There are those who say that the U.S. needs to focus more on innovation to create new clean energy technologies, rather than relying entirely on existing technologies like solar PV and land-based wind. They are right.
But such criticism, which is usually rightfully directed at declining federal support for clean energy innovation, often overlooks the powerful clean energy innovation that is supported by states. State policy innovations across the country are helping to accelerate development of many new clean energy technologies that are not yet mainstream or fully commercialized.
A recent case in point is energy storage technology and California. Last week, California used creative policy mandates to help usher in large-scale energy storage. This is an emerging clean energy sector that uses new types of batteries and other technologies to store electricity during times of high demand, excess generation, or when "intermittent" renewable resources like solar and wind are not generating power.
The new order from the California Public Utility Commission (CPUC) is also a lesson in how state policy innovation should be used to create new technology markets like offshore wind. Its elements could be a template for how any state uses policy to accelerate adoption of emerging clean energy technologies.
In the October 17 order, the CPUC said it must act to help jumpstart this "nascent market" of energy storage. It acted because of the important renewable goals the state must meet--and storage is critical to fill in for the "intermittent" renewable resources on the grid.
How the CPUC, spearheaded by CPUC Commissioner Carla Peterman, did it is an object lesson in the power of smart state energy innovation:
- Targets. It set a mandated 10-year target by 2024, when utilities must acquire 1325 megawatts of energy storage.
- Utility Sharing. Each of the three largest utilities in the state was assigned a specific procurement target to reach that 10-year mandate.
- Interim Purchases. The order sets a schedule of two-year, interim procurement targets that utilities have to reach to get to the 10-year level.
- Private Business Models. The order limited the amount of utility-owned storage to 50% of the mandates, opening up the business to private developers.
- Only Emerging Technologies. The CPUC did not allow older "pumped storage," a proven technology, to be included in the mandate, so not to undermine the order's innovation-driven purpose. Whether this is sufficient to accelerate truly new storage technologies, or whether it will boost existing ones like batteries -without a carve out for truly new technologies -- is an open question.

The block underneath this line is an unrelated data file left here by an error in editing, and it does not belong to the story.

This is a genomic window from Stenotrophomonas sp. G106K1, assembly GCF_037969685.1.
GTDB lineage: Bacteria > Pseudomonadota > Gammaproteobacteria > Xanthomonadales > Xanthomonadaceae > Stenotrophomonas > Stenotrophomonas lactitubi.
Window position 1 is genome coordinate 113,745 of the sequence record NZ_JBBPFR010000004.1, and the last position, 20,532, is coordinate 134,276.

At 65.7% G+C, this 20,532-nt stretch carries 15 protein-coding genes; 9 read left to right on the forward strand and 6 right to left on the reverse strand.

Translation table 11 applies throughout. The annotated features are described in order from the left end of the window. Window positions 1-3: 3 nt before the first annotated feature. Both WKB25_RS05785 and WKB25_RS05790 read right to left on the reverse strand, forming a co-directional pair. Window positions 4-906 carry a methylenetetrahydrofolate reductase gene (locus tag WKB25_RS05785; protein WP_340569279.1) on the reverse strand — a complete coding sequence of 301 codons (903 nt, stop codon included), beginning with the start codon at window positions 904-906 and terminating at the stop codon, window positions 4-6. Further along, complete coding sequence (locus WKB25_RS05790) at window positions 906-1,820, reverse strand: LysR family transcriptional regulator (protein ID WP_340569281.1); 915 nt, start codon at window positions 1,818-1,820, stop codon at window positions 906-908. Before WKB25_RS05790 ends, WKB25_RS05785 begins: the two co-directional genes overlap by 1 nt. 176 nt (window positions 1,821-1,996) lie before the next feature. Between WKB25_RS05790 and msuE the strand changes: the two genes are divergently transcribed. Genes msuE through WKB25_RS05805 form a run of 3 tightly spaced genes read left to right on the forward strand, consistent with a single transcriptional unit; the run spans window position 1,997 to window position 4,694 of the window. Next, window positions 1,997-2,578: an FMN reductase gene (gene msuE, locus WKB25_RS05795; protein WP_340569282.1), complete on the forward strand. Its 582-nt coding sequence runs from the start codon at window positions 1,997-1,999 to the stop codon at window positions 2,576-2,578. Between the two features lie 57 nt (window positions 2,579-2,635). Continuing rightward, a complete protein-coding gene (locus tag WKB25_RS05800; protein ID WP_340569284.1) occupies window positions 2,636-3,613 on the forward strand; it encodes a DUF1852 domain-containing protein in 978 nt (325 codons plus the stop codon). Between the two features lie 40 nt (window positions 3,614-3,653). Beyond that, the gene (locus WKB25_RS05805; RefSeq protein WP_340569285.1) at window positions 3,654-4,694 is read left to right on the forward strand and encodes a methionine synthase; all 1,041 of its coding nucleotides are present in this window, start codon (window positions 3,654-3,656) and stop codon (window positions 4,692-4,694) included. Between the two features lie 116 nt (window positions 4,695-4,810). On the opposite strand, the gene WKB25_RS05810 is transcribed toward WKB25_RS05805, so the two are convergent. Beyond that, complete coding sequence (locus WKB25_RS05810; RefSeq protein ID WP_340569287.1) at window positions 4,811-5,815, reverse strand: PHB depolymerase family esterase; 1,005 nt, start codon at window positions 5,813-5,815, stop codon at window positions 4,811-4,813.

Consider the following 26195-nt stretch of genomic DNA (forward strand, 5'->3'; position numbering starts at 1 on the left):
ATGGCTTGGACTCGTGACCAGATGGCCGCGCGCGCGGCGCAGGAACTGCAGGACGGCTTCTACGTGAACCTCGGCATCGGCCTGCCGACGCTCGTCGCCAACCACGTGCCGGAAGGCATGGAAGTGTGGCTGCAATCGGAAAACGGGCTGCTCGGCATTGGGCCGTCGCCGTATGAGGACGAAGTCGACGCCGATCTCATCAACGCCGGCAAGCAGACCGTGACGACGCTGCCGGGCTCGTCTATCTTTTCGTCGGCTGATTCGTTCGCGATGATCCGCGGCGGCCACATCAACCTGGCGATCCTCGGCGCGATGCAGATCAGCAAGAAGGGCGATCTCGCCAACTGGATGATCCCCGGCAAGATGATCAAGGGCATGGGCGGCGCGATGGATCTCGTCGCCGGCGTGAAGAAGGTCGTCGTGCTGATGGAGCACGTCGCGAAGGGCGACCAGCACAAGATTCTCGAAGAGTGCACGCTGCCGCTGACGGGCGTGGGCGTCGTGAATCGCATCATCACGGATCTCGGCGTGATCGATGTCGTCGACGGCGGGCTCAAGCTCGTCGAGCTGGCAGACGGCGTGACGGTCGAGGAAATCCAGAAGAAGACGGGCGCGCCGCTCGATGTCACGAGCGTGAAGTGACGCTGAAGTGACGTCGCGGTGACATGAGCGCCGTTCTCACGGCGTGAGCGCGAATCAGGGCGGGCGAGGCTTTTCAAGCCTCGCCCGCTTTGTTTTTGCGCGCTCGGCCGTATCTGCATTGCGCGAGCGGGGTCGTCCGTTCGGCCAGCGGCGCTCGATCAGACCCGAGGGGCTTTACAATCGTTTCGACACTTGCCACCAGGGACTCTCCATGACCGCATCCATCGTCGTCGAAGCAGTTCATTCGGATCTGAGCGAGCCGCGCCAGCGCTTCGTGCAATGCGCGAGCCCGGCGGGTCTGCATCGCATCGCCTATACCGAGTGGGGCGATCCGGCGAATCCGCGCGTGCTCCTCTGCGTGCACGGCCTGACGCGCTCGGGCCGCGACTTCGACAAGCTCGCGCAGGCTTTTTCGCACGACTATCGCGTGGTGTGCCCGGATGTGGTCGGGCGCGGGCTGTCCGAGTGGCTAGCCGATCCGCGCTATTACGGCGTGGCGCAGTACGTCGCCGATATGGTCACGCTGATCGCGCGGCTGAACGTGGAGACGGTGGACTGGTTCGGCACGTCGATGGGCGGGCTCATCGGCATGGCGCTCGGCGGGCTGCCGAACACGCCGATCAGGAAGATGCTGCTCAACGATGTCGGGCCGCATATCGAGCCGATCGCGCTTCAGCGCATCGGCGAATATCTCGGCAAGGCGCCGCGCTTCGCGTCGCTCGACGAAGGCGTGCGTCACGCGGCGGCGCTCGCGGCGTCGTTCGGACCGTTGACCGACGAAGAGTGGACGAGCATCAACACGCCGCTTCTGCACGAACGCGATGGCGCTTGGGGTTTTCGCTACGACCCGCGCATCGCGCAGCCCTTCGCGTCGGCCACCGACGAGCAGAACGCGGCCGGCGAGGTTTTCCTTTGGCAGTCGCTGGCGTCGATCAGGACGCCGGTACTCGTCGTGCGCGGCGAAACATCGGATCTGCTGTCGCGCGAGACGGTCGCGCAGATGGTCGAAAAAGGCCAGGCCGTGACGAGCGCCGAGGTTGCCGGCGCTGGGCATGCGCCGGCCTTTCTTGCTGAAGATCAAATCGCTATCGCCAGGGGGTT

- Competitive Solicitations. The way utilities are to acquire new storage technologies is through a series of competition solicitations, forcing least-cost bids from developers.
- No Upfront Cost Controls. Because storage is an emerging technology with little cost experience at scale, the state was smart to avoid doing elaborate cost studies or imposing up-front cost caps that are often used to slow down policy support and stymie technology development. Instead, the CPUC order allows the market to develop over time, to determine the costs and benefits of emerging technologies, and allows utilities to defer acquisition if the costs prove to be too high-- a classic case of learning by doing and letting the market drive the future policy positions.
There are other details in the order. But overall, it shows, once again, that states are leading the way on technology innovation, while the Beltway fails to increase federal spending for clean energy innovation.
The CPUC order also suggests how state policy can accelerate the introduction of other emerging clean energy technologies like offshore wind -- through a systematic strategy that includes long-term mandatory targets, interim purchase commitments, integration of new private-sector business models and flexible cost controls.
That last point is especially important for offshore wind. Some proponents think that elaborate up-front cost studies are critical to drive state policy, when in fact the opposite is true for emerging technologies. Market development at scale will determine costs and policy support should be flexible to accommodate those evolving costs in the future. Because it is impossible to predict future cost trends for emerging technologies, it is better to avoid stalling policy by waiting for the elusive perfect cost studies to be done.
That is a key take-away from the California storage order that should be applied to other emerging clean energy technology policies.
While federal action in DC dawdles, the states continue to lead the way on clean energy innovation. They prove once again -- like the proverbial joke about walking and chewing gum -- that states can do deployment and innovation at the same time.
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